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Phase Two: Preparation
With all of the pieces in hand, we moved onto counting, sorting, assembling, and packing the Anniversary Sets to get everything ready to be shipped out.
Even in this seemingly simple stage, we encountered the challenge of figuring out how to adhere the labels onto the tins with all the components lined up correctly. Since there were 300 sets, we needed a process that was repeatable without occupying too much time per label. We created a simple, hand-made template out of cardboard to ensure each label would be centered and squarely positioned on the tin.
While tasks like these can seem somewhat mundane, this type of quality control and attention to detail is a crucial part of a successful product launch that will ultimately result in happy customers.
Some might say presentation is as important as the product itself:
Good product photography is essential to selling products online. I can’t emphasize this enough. Since people can’t hold or see the product in person, the photos need to tell the narrative of the set and convey the incredible amount of detail behind each piece. It’s not enough to snap a few quick photos and move on – consider lighting, focal point, and environment with care. These photos can make or break how well the product sells.
For the Anniversary Sets in particular, I like to go all out with the product photography, and this year I even decided to shoot a behind-the-scenes video. While I could have outsourced photography and videography to someone else, showing the process through my personal lens was a key part of humanizing the set. It takes a huge amount of time and effort to get right, but was worth it.
Photography tips from Maker’s Row:
I fleshed out the details for each product, including product name, product description, dimension and specs, and pricing. We strive to tell a story to go along with each of our products. For an Anniversary Set, we take the opportunity to reflect and celebrate with all of our customers who have made Ugmonk a success. Copywriting is an art form in itself. Many brands seem to overlook this and don’t inject any personality into their product descriptions. This is a mistake because the story behind a product breathes life into it and helps customers connect with the brand.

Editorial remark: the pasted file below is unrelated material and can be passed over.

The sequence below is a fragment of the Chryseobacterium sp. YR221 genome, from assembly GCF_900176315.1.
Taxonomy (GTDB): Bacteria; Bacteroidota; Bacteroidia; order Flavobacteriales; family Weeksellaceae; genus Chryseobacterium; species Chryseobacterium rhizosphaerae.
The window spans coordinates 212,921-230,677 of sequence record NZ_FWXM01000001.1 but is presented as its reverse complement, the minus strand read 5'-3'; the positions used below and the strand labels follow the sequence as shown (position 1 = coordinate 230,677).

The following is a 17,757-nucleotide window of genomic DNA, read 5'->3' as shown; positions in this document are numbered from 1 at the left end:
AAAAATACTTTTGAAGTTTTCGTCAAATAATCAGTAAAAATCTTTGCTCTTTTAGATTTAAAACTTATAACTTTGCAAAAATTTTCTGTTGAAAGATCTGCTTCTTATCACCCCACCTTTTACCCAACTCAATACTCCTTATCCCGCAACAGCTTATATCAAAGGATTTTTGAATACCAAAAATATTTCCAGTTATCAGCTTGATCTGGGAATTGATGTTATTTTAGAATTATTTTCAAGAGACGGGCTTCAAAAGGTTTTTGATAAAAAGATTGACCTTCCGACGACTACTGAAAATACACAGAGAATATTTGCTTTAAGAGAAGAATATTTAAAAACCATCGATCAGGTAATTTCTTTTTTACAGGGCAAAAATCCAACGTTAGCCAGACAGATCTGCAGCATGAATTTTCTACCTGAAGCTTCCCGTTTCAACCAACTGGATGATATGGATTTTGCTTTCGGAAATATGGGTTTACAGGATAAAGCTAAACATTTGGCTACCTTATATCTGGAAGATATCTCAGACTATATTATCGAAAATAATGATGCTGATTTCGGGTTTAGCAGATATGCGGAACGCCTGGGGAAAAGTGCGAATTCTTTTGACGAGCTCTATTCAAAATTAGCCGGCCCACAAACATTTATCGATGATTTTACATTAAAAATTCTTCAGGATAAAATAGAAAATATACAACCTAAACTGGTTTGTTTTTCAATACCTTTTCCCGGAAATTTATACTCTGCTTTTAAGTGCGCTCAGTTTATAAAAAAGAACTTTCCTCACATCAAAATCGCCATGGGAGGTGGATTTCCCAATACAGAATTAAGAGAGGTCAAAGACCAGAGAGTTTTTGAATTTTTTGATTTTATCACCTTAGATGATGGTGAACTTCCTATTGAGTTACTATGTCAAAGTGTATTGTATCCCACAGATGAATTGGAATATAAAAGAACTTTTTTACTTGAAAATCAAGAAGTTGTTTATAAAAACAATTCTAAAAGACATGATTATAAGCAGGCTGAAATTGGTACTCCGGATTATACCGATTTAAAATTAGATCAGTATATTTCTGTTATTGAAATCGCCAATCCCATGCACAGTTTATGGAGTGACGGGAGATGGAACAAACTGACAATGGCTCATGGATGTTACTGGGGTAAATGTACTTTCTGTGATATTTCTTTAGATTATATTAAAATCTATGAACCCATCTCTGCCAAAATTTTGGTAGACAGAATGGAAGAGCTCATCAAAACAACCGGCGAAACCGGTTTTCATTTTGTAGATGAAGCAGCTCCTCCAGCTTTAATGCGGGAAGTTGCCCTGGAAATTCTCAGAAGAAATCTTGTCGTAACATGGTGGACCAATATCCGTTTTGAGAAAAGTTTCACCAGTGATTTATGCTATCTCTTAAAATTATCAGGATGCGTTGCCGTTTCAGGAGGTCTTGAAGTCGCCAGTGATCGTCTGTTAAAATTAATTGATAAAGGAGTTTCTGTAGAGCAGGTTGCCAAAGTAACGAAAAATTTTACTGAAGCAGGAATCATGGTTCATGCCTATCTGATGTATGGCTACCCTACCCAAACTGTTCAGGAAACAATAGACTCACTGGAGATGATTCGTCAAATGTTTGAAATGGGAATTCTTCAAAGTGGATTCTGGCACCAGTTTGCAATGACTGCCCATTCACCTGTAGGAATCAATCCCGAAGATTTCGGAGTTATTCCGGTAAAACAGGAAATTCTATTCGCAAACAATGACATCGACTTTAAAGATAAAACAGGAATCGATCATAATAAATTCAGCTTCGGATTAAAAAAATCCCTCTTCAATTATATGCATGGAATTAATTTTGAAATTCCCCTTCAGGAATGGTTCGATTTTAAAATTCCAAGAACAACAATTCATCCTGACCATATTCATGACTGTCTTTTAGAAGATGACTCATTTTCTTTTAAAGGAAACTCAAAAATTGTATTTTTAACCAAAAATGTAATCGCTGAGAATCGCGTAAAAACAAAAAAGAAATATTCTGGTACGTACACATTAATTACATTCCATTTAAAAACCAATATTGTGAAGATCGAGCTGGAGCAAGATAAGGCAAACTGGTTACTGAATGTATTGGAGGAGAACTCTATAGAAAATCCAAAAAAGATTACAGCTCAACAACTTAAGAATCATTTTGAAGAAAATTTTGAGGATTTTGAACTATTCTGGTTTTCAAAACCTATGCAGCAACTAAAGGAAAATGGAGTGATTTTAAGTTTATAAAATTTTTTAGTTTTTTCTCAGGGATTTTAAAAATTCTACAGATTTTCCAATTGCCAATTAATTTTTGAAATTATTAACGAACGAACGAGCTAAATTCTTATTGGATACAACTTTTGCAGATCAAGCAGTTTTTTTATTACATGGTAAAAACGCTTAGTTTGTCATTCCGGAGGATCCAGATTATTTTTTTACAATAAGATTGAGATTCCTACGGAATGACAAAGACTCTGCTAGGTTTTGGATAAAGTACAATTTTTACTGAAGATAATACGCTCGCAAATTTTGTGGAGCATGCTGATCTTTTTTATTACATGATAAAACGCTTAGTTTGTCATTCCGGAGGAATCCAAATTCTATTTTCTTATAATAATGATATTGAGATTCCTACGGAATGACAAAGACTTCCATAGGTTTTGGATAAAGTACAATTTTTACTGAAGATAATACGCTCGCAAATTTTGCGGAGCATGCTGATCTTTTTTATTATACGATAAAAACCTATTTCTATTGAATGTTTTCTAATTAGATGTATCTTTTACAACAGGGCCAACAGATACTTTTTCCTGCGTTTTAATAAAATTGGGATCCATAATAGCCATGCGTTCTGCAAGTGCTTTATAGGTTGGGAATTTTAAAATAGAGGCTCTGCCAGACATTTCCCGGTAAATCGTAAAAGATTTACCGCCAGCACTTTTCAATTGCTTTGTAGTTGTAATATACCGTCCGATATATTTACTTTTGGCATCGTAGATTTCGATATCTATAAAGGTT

Other successful brands implement storytelling as well:
- » The Secret to Telling a Compelling Brand Story
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I designed a custom product page for the Anniversary Set to showcase all these photos and stories. My goal was to create an multimedia narrative for the viewer that includes photos, videos, and text of the set’s story as they scroll down the page. I put together the page mockup in Photoshop and handed it off to my brother to actually code it.
At this point, the Anniversary Set had to be converted into a product. We finalized the description, price, and photos and entered them into our e-commerce system (Shopify). We also had to create additional graphics for each product launch, such as the homepage banner. Each one of these assets takes time to develop since each product is unique.
Phase Three: Sales
It was finally time to launch the set to the world. Even after 7 years, I still get the same nervous adrenaline rush on each launch day. So much work goes into that moment and there are so many things that can go right or wrong. Here are the 5 items I make sure to execute on launch day:
Other perspectives on successful product launches:
- » How to Pull Off a Successful Product Launch in 5 Steps
- » Planning Your First Season? Use These Tips to Establish a Realistic Launch Timeline
Now that the Anniversary Set was live and visible to the world, we monitored the site to ensure everything was working and loading correctly; we promptly answered questions and replied to comments that came up on social media. And then the fun part: watching sales start to flow in (we hope). No matter how many products I launch, it’s still incredibly humbling to see people spend their money on something that I created.
More Product Guidance